Watch the April 2016 TV PILOT Screenplay Winner.
TV Sitcom Pilot – MARRIAGE EQUALITY by Jamie Pierce
Genre: Comedy, Romance
Synopsis: A gay couple deals with two life-changing events on Mother’s Day.
Interview with Jamie Pierce:
What is your TV Pilot screenplay about?
“Marriage Equality” centers on Anthony and Andrew, a bookend-pair of husbands, as they attempt to navigate the chaos that is their unpredictable family. In the pilot, it’s Mother’s Day and as the husbands dutifully make the rounds visiting the various mothers in their life, they are met by a series of unexpected familial revelations.
Why should this screenplay be made into a TV show?
To offer a comparison, in many ways the premise is similar to the relationship created by the TV sitcom characters of Frasier and Lilith (and then later Niles) in that we have two people who are more or less carbon copies of one another, which creates its own unique comic situation. Add to that the wildly different and varying personalities that surrounds them. This creates two unique dynamics that can be explored both individually and as a whole.
This story has a lot going for it. How would you describe this script in two words?
What TV show do you keep watching over and over again?
My favorite sitcom has always been Night Court. I’ve seen every episode multiples times and can recite many of them from memory. Great writing and a great premise that keeps things fresh. That show never gets old.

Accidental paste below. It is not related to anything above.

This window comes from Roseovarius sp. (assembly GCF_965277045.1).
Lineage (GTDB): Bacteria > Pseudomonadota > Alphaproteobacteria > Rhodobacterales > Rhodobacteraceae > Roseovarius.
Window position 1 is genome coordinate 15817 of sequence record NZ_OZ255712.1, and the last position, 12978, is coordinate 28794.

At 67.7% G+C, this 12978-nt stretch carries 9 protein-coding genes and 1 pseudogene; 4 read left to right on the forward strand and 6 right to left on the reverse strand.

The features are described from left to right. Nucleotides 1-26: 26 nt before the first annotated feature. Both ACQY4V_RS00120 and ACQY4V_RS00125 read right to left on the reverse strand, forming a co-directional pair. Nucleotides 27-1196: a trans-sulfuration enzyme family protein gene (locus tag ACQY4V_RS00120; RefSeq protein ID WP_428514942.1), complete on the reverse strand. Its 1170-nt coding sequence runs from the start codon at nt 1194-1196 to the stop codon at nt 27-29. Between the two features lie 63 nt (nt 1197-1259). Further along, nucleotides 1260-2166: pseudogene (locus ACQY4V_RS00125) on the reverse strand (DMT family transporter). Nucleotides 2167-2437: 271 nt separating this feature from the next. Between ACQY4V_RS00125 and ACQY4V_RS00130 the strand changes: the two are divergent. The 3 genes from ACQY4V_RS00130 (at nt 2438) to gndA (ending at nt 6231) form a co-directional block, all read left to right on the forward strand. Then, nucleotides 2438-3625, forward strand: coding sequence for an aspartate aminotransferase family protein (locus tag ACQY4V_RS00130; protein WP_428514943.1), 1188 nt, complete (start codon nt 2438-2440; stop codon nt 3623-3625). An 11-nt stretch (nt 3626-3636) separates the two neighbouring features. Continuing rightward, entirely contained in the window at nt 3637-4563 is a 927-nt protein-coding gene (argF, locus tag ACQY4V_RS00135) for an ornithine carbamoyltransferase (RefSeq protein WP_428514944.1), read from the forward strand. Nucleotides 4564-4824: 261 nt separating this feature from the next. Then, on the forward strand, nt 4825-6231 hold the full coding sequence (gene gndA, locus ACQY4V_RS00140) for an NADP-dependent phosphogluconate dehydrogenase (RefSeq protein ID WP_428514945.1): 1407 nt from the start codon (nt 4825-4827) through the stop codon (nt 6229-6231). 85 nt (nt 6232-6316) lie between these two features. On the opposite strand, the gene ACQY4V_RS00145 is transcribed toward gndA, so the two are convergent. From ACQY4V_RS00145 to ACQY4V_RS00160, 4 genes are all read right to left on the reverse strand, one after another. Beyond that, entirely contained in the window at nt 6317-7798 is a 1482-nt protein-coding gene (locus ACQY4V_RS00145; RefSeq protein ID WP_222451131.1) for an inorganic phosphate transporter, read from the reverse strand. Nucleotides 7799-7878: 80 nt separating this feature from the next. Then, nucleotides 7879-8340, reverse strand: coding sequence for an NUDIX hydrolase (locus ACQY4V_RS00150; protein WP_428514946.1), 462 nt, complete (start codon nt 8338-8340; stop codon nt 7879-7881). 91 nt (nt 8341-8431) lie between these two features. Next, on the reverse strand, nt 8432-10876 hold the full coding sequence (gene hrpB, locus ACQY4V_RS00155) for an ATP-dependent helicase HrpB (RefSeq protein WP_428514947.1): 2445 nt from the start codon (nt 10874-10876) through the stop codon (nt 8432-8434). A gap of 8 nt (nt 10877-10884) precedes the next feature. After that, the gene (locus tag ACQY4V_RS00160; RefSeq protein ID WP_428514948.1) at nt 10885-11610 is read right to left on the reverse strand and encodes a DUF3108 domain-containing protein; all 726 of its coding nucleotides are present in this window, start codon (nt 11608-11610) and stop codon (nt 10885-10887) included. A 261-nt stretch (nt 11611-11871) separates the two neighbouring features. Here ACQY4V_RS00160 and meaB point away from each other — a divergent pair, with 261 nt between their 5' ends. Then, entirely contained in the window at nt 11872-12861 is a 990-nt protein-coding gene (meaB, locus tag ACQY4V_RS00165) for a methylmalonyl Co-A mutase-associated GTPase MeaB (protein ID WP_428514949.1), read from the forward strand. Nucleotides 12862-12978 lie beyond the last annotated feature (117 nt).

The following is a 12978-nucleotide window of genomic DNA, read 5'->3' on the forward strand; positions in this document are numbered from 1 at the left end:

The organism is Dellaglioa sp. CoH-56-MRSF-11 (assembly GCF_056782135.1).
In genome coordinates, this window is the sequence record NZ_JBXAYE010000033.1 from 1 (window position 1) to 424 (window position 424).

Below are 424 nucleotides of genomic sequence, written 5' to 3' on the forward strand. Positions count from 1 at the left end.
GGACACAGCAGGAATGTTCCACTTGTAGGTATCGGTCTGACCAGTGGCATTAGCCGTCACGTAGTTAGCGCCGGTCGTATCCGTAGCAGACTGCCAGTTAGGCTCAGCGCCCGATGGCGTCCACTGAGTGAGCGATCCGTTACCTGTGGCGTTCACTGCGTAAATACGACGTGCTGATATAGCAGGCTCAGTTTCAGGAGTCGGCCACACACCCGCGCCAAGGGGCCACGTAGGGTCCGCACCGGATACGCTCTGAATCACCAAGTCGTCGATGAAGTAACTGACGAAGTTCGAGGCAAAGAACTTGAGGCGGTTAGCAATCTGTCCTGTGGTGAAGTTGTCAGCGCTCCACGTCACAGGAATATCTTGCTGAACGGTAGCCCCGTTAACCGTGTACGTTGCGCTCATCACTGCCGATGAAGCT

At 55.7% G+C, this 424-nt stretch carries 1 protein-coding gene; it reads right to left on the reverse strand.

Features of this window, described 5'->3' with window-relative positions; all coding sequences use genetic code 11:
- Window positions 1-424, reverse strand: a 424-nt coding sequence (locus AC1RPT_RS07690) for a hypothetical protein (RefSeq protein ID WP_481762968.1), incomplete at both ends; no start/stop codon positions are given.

This is a very tight, emotionally engaging and fun screenplay. How long have you been working on this screenplay?
The pilot is based on my act as a stand-up comic. So in that sense, I’ve been developing this material for over a decade. Fashioning it into a teleplay was a slightly swifter process.
How many stories have you written?
This is my first for the screen. Previously, I’ve written novels, essays and stage plays.
What motivated you to write this screenplay?
In the classic tradition of stand-up comedy becoming situation comedy, I wanted to see how my particular act and brand would translate to that medium.
What obstacles did you face to finish this screenplay?
I kept questioning the ending I wanted to create a situation that would allow for trying to create a situation while also avoiding tropes.
Apart from writing, what else are you passionate about?
I’ve been doing stand-up comedy for over 10 years and I really enjoy that. It’s creatively fulfilling as not only a writer but also performer, director and producer.
What influenced you to enter the festival? What were your feelings on the initial feedback you received?
I really welcomed the feedback and found all of it very insightful and constructive. That’s not always the case with feedback from festival submissions!
Any advice or tips you’d like to pass on to other writers?
Specificity is good in comedy. Offering something distinctive also helps to avoid the risk of coming across as derivative. In other words, different is good!
Director/Producer: Matthew Toffolo
Casting Director: Sean Ballantyne
Editor: John Johnson